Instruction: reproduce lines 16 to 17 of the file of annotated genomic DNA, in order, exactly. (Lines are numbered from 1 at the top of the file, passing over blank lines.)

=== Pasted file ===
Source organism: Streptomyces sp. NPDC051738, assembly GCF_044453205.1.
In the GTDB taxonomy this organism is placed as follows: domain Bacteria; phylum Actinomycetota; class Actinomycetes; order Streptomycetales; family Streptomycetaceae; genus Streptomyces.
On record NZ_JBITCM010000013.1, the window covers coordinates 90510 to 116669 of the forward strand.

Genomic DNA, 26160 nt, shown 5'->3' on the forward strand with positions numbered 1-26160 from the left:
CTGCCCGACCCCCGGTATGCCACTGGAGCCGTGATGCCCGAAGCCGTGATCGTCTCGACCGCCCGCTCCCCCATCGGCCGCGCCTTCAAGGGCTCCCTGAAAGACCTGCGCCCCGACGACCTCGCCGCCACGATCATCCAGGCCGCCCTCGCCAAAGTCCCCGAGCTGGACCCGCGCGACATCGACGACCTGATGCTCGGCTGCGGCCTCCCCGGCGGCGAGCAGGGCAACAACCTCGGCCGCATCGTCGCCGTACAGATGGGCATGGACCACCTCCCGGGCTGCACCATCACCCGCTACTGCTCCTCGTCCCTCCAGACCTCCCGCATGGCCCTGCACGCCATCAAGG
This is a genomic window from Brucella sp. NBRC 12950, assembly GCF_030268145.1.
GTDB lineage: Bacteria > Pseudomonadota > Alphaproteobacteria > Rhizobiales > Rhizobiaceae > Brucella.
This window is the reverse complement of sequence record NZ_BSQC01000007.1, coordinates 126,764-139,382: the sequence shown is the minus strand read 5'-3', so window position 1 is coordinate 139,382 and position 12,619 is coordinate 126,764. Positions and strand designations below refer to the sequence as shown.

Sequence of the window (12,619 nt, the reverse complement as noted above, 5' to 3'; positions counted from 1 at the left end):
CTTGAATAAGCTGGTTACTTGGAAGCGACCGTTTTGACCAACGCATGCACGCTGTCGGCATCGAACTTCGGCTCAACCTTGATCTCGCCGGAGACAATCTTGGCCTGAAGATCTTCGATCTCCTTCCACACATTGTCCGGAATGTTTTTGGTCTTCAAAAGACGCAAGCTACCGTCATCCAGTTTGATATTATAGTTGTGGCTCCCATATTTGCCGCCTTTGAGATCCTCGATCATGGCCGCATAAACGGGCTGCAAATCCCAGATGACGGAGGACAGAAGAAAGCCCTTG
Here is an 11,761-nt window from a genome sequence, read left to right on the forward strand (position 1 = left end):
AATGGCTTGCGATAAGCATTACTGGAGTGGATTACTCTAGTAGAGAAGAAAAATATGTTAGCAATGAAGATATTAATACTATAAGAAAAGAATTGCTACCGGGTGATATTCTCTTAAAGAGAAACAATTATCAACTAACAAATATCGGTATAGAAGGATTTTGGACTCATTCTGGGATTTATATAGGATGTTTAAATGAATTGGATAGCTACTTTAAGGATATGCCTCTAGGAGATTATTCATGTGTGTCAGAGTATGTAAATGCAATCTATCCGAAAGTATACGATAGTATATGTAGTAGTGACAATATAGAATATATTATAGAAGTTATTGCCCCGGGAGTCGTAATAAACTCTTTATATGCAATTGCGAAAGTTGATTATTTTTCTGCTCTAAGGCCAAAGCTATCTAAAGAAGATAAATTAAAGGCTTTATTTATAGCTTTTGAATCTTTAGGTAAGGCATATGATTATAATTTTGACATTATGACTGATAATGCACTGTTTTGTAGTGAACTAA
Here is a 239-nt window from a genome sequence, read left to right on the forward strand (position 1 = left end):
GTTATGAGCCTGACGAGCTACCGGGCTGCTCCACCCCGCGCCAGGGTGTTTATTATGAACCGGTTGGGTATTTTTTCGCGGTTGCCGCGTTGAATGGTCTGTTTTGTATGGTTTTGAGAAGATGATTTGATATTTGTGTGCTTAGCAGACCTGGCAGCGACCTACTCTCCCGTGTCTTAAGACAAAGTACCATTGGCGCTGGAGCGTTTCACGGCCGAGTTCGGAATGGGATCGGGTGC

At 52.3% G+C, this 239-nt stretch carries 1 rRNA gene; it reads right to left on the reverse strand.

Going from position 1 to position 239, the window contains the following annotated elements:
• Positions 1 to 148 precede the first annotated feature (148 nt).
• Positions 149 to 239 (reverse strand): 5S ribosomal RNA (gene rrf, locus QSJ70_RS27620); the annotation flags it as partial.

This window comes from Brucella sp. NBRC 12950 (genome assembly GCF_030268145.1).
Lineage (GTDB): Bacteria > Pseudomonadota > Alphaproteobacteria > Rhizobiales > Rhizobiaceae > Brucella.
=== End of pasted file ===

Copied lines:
Going from position 1 to position 239, the window contains the following annotated elements:
• Positions 1 to 148 precede the first annotated feature (148 nt).